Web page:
blade_runner_2049_5Beneath those cold eyes, K longs to be a real boy. The shades of Pinocchio in Blade Runner 2049 aren’t the first time science-fiction has adopted imagery from Carlo Collodi’s storybook, either; A.I. Artificial Intelligence (2001) also pulled from that well. Indeed, the screenplay by Hampton Fancher (co-writer of the original Blade Runner) and Michael Green bears resemblance to Steven Spielberg’s underappreciated 2001 release, at least in terms of the blurred lines between human and artificial life. The new owner of the replicant factory, the Tyrell Corporation, is a synthetic farmer named Niander Wallace (Jared Leto, behind grayed-out eyes and a hovering neuro-camera system). Wallace may deliver the film’s most stilted dialogue (Leto’s performance is the film’s major low point), but he openly admits that his slave-labor product allows humans to thrive on nine off-world colonies throughout the galaxy. He has helped foster a fascistic order that places humans on top of a social hierarchy and replicants in an inhuman labor class. Going further, the film has been coded, visually and thematically, with the colors of black and gold to echo the presence of bees in one scene, suggesting a parallel to the worker-replicants. The comparison recalls A.I.‘s robots called “Mecha,” who, in contrast to the human “Orga,” functioned as servants, often humiliated or even tortured for the spectacle of their human masters.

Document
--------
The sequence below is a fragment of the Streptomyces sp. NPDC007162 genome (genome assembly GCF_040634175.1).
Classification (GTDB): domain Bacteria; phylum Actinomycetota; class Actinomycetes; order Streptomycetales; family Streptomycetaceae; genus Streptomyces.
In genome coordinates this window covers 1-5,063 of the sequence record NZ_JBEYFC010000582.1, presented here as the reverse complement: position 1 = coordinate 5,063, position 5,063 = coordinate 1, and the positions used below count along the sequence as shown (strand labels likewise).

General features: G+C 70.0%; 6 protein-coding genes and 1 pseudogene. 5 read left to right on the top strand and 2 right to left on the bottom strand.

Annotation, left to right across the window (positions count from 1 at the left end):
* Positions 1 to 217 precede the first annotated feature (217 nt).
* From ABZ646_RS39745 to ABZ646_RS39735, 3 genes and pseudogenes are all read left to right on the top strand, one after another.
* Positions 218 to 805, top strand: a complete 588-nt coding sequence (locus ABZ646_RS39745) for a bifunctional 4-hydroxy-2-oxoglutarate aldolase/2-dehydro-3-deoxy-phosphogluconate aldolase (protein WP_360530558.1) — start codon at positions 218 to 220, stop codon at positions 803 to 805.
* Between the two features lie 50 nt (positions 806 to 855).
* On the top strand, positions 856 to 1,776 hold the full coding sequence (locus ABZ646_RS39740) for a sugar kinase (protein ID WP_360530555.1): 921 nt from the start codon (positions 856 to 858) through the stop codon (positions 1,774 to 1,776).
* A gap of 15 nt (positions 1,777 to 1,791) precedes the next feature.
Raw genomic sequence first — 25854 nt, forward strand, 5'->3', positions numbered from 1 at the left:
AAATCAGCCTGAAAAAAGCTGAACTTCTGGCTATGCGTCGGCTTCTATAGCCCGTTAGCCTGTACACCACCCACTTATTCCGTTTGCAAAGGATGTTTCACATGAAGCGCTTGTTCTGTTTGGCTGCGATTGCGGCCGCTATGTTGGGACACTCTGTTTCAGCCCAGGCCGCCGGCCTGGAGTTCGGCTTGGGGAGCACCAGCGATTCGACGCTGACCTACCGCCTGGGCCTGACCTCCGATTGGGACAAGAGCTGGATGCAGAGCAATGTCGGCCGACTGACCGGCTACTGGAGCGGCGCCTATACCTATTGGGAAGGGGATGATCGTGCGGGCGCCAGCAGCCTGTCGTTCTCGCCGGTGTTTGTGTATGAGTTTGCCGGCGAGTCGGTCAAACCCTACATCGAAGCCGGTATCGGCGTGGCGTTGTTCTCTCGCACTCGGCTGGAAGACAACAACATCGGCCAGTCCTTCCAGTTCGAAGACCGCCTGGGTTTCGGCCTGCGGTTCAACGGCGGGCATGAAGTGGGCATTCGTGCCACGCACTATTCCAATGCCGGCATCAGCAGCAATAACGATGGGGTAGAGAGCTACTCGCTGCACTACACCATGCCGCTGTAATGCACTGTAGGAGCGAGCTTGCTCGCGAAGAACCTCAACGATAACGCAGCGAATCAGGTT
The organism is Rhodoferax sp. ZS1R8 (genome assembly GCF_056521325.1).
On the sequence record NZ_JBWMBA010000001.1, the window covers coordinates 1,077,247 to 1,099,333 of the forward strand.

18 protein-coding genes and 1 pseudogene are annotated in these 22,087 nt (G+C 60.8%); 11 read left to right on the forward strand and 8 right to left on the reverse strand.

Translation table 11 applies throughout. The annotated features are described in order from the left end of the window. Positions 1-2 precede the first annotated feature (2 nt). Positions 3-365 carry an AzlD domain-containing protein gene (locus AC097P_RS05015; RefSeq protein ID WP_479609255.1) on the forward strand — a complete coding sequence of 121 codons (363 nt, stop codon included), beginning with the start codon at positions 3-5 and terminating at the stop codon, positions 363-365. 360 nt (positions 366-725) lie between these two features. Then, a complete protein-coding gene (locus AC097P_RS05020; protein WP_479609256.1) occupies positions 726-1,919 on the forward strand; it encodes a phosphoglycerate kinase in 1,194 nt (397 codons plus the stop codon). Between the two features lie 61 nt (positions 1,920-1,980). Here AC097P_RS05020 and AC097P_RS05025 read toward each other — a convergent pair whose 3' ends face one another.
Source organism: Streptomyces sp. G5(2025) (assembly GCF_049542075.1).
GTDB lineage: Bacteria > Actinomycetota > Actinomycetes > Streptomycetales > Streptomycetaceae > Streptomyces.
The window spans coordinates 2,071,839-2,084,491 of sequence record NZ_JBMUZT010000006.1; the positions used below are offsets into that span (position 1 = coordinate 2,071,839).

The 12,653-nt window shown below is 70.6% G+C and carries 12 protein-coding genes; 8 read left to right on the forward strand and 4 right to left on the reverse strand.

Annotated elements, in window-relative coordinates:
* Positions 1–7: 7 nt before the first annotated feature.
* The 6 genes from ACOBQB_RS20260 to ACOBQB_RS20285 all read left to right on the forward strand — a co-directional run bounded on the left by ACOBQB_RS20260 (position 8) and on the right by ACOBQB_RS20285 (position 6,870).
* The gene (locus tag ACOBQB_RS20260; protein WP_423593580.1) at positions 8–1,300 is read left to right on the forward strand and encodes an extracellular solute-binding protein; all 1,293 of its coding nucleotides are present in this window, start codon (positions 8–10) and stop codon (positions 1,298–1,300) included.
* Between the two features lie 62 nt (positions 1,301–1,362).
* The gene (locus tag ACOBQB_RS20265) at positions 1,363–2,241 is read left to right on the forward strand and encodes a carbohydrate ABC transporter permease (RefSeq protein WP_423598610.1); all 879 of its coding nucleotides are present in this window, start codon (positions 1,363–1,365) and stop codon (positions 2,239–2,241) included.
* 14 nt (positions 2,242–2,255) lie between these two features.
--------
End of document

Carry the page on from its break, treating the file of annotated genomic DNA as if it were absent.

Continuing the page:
K takes orders from his LAPD superior, the chilly Lt. Joshi (Robin Wright). In the film’s opening mission, he’s ordered to travel out over fields of solar panels to a grub farm on a desolate landscape, where he finds a replicant named Sapper Morton (Dave Bautista). After “retiring” his target (a clever word to override the cruelty of the act), K finds a box of bones from a once-pregnant replicant on Morton’s property. But the pregnancy leads to a dangerous question: If a replicant is born and not created, does it have a soul? Does it deserve rights? And if so, should any replicant be subjected to slavery? Lt. Joshi orders K to seek out and destroy the replicant child, now presumably an adult, in fear that the worker bees will lead an uprising if they learn to procreate. Meanwhile, Wallace wants the replicant offspring for himself—if only to produce his “angels” on a grander scale, which would allow more additions to his forced labor pool. So as K investigates a series of leads in his Philip Marlowe routine, Wallace’s loyal and savage replicant companion Luv (Sylvia Hoeks) watches, following K’s every move to locate the “miracle.”